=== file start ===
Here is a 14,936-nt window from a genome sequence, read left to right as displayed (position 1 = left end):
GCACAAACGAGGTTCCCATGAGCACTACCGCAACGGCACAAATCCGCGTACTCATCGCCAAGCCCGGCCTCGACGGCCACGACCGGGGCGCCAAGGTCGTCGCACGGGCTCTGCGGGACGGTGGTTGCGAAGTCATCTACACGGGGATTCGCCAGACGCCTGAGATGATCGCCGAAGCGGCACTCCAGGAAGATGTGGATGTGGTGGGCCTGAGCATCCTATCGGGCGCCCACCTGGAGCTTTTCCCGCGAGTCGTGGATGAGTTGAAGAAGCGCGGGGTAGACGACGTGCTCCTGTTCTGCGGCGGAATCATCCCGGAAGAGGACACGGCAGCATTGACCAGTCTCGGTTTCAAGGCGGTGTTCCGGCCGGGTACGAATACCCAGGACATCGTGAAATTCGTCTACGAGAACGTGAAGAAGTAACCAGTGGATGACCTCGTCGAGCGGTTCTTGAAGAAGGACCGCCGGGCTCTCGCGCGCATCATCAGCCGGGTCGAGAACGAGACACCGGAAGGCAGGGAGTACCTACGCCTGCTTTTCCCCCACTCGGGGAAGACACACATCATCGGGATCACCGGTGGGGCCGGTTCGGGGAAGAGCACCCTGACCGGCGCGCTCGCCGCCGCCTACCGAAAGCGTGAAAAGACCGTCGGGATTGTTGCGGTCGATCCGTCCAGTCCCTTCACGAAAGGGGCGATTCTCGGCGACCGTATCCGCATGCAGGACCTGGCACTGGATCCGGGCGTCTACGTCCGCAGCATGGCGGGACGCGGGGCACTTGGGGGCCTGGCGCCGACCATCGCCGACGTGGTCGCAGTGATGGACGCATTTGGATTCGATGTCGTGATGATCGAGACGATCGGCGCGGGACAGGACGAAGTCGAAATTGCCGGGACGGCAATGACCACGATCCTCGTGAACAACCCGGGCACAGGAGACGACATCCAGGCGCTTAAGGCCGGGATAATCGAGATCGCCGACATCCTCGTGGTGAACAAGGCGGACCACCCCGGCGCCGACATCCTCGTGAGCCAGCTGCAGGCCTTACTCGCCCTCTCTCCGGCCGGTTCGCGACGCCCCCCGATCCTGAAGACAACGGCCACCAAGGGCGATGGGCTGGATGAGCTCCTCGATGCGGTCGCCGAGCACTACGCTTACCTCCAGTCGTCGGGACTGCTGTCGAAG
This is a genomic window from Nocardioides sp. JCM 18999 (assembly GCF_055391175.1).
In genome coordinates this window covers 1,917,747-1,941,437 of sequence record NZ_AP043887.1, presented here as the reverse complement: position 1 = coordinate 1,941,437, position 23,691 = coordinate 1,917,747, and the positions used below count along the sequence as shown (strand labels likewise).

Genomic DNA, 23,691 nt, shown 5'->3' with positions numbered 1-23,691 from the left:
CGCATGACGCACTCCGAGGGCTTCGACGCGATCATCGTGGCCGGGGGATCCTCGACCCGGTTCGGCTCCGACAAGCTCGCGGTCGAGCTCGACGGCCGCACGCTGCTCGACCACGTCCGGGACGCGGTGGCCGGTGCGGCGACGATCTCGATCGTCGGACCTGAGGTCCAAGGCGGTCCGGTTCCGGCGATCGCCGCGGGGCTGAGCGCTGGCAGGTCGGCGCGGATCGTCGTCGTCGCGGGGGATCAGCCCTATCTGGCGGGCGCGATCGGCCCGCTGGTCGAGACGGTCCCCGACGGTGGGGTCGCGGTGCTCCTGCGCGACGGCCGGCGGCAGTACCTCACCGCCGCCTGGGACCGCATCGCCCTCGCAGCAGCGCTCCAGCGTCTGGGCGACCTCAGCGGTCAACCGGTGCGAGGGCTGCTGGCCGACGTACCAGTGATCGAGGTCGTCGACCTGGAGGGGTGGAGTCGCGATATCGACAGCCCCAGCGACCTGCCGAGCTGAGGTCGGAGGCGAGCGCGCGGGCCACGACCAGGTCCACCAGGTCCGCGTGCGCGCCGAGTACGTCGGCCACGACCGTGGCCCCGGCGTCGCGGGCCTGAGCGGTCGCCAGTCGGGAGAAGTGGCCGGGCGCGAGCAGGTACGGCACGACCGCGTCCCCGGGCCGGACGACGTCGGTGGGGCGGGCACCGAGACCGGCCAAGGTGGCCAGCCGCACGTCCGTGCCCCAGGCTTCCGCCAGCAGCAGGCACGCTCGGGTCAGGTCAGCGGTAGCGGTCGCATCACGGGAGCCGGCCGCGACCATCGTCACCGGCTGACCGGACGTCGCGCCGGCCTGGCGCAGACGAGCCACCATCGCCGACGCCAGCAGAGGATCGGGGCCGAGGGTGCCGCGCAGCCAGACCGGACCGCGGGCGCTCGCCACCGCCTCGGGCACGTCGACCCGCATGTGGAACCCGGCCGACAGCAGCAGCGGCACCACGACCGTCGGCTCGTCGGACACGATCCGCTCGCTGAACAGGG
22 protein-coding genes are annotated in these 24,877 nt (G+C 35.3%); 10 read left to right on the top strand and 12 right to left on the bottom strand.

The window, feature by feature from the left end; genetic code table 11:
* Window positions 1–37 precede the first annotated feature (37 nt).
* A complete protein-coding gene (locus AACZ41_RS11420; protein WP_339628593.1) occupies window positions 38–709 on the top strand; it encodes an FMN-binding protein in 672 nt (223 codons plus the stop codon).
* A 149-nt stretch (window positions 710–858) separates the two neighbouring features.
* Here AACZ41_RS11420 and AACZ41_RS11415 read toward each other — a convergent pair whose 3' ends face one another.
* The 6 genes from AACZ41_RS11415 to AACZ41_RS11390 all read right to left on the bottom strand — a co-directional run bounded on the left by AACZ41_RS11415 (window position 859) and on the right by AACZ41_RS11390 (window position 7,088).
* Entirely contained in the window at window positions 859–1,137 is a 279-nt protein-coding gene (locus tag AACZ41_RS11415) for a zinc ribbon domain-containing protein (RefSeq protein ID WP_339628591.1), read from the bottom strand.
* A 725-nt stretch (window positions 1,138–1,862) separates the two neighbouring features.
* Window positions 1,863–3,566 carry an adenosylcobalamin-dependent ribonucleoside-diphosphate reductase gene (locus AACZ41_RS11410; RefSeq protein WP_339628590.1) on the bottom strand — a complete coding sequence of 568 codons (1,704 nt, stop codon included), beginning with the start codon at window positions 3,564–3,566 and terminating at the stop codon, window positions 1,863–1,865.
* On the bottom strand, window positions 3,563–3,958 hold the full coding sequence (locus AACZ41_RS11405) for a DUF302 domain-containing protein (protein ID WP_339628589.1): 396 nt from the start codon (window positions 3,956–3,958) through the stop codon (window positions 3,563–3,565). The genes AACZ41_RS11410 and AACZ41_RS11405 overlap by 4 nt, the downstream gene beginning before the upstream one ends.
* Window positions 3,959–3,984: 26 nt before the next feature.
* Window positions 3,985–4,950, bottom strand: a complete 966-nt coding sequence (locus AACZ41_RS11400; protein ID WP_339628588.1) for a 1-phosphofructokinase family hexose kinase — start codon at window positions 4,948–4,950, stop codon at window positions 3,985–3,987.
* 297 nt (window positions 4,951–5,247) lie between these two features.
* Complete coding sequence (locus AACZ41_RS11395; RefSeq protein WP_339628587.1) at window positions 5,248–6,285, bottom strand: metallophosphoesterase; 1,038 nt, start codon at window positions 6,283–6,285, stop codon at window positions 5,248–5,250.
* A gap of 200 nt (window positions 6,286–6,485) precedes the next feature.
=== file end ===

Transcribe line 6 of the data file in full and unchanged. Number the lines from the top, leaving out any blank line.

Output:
CGCATGACGCACTCCGAGGGCTTCGACGCGATCATCGTGGCCGGGGGATCCTCGACCCGGTTCGGCTCCGACAAGCTCGCGGTCGAGCTCGACGGCCGCACGCTGCTCGACCACGTCCGGGACGCGGTGGCCGGTGCGGCGACGATCTCGATCGTCGGACCTGAGGTCCAAGGCGGTCCGGTTCCGGCGATCGCCGCGGGGCTGAGCGCTGGCAGGTCGGCGCGGATCGTCGTCGTCGCGGGGGATCAGCCCTATCTGGCGGGCGCGATCGGCCCGCTGGTCGAGACGGTCCCCGACGGTGGGGTCGCGGTGCTCCTGCGCGACGGCCGGCGGCAGTACCTCACCGCCGCCTGGGACCGCATCGCCCTCGCAGCAGCGCTCCAGCGTCTGGGCGACCTCAGCGGTCAACCGGTGCGAGGGCTGCTGGCCGACGTACCAGTGATCGAGGTCGTCGACCTGGAGGGGTGGAGTCGCGATATCGACAGCCCCAGCGACCTGCCGAGCTGAGGTCGGAGGCGAGCGCGCGGGCCACGACCAGGTCCACCAGGTCCGCGTGCGCGCCGAGTACGTCGGCCACGACCGTGGCCCCGGCGTCGCGGGCCTGAGCGGTCGCCAGTCGGGAGAAGTGGCCGGGCGCGAGCAGGTACGGCACGACCGCGTCCCCGGGCCGGACGACGTCGGTGGGGCGGGCACCGAGACCGGCCAAGGTGGCCAGCCGCACGTCCGTGCCCCAGGCTTCCGCCAGCAGCAGGCACGCTCGGGTCAGGTCAGCGGTAGCGGTCGCATCACGGGAGCCGGCCGCGACCATCGTCACCGGCTGACCGGACGTCGCGCCGGCCTGGCGCAGACGAGCCACCATCGCCGACGCCAGCAGAGGATCGGGGCCGAGGGTGCCGCGCAGCCAGACCGGACCGCGGGCGCTCGCCACCGCCTCGGGCACGTCGACCCGCATGTGGAACCCGGCCGACAGCAGCAGCGGCACCACGACCGTCGGCTCGTCGGACACGATCCGCTCGCTGAACAGGG